North Korea slams South Korea-US drills, warns of military moves

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North Korea slams South Korea-US drills, warns of military moves

North Korea threatened on Tuesday to take unspecified "responsible" military action in retaliation, branding the continuing military exercises between South Korea and the United States as a conspiracy to invade the nation.

The North's threat was issued the day after the annual 11-day computer-simulated command post training and various field exercises between South Korean and American forces began. There will be 48 field exercises in this year's drills—twice as many as there were in the previous year.

The North's Defense Ministry issued a statement, which was aired by state media, in which it declared its strong opposition to the U.S. and South Korea's careless military games, saying that they pose a greater threat to a sovereign state and are attempting to invade it.

According to an anonymous ministry spokesman, North Korea's military would keep an eye out for the enemy' daring actions and engage in responsible military operations to maintain tight control over the fragile security situation on the Korean Peninsula.

Although the representative did not specify what actions North Korea would take, experts predict that the country will probably launch missiles or take other actions to improve its capabilities to wage war.

Although South Korean and American authorities have consistently stated that their training is defensive in character, North Korea sees its competitors' large-scale military exercises as invasion practice. North Korea has fired a volley of missiles into the sea in response to South Korean-US drills in the past.

The Joint Chiefs of Staff of South Korea and the United States announced last week that live-firing, bombing, air assault, and missile interception exercises will be part of this year's military exercises aimed at countering North Korea's nuclear threats.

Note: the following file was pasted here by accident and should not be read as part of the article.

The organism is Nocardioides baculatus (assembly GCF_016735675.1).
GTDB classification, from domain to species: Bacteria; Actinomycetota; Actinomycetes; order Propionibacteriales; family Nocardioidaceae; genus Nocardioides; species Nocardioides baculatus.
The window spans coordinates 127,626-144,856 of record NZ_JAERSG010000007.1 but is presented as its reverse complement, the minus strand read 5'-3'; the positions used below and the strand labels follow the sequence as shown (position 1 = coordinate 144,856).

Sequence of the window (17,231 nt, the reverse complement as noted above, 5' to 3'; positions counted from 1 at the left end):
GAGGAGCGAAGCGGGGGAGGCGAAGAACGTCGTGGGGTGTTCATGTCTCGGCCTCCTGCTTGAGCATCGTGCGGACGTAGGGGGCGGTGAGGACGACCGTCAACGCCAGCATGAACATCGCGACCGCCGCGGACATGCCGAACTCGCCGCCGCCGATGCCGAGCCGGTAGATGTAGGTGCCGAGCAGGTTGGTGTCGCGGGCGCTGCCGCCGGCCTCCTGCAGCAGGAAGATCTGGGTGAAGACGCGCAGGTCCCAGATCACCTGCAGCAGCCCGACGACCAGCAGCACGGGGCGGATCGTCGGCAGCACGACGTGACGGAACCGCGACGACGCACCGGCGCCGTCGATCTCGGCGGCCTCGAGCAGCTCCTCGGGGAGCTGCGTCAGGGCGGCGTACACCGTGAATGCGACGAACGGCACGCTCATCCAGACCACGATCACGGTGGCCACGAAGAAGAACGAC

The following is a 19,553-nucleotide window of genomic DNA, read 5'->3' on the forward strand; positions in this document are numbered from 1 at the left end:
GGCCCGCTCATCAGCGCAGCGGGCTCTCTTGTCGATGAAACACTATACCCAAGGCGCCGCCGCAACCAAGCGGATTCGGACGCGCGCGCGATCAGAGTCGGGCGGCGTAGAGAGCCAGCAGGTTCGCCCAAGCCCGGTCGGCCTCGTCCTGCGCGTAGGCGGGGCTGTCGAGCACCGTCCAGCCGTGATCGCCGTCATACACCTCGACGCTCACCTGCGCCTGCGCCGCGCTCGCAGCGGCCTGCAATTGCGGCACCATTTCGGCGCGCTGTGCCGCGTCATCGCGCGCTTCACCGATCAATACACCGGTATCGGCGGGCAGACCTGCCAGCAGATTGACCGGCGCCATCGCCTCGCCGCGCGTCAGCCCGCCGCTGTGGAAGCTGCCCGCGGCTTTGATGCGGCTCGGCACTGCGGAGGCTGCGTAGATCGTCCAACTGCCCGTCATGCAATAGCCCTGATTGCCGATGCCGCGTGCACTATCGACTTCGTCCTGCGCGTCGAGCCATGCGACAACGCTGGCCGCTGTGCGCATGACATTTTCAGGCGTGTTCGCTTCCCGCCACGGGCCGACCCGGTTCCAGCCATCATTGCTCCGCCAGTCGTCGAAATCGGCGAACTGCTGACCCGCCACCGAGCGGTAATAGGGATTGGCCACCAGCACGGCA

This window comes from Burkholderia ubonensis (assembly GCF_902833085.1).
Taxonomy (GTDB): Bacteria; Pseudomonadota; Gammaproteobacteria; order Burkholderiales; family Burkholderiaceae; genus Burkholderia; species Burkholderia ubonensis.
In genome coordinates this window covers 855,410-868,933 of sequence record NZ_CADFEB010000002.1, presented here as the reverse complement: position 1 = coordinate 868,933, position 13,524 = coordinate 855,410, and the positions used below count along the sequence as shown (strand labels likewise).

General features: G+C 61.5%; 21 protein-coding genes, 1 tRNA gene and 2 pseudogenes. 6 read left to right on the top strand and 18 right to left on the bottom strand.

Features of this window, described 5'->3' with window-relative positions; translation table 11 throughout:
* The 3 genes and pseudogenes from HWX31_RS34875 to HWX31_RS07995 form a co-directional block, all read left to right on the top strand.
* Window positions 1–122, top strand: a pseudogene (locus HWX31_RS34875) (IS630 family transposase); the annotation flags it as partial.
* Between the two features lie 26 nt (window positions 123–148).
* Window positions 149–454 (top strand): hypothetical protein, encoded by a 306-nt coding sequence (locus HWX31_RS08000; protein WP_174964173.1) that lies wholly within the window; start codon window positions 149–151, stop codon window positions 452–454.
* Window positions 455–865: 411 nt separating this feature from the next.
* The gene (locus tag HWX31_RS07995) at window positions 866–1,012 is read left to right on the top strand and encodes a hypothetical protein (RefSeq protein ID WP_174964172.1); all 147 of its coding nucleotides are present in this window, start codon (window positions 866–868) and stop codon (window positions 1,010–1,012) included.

In the last two years, North Korea has openly threatened to deploy nuclear weapons as a preemptive measure and tested missiles at a record rate, raising concerns about the country's nuclear program. In response, the United States and South Korea have intensified their military drills and boosted the use of formidable American military hardware, including as aircraft carriers and bombers equipped with nuclear weapons.

North Korea conducted six rounds of artillery shooting training and missile testing this year. In addition, North Korean leader Kim Jong Un promised to abandon his nation's long-standing objective of peacefully unifying with South Korea and said that his nation will not pursue reconciliation with that country. Kim declared that North Korea would adopt a more assertive military stance along the South Korean-disputed sea border.

According to experts, North Korea might think that having a larger arsenal of weapons will give it more clout when negotiating with the US in the future. It is said that North Korea is in a frantic attempt to gain international recognition as a nuclear power, believing that this would enable it to be exempted from economic sanctions imposed by the United States.

As the United States and South Korea prepare for significant elections, North Korea is predicted to escalate tensions even further this year with more missile launches and bellicose statements. Experts predict that North Korea may carry out a minor act of provocation this year close to its tense border with South Korea.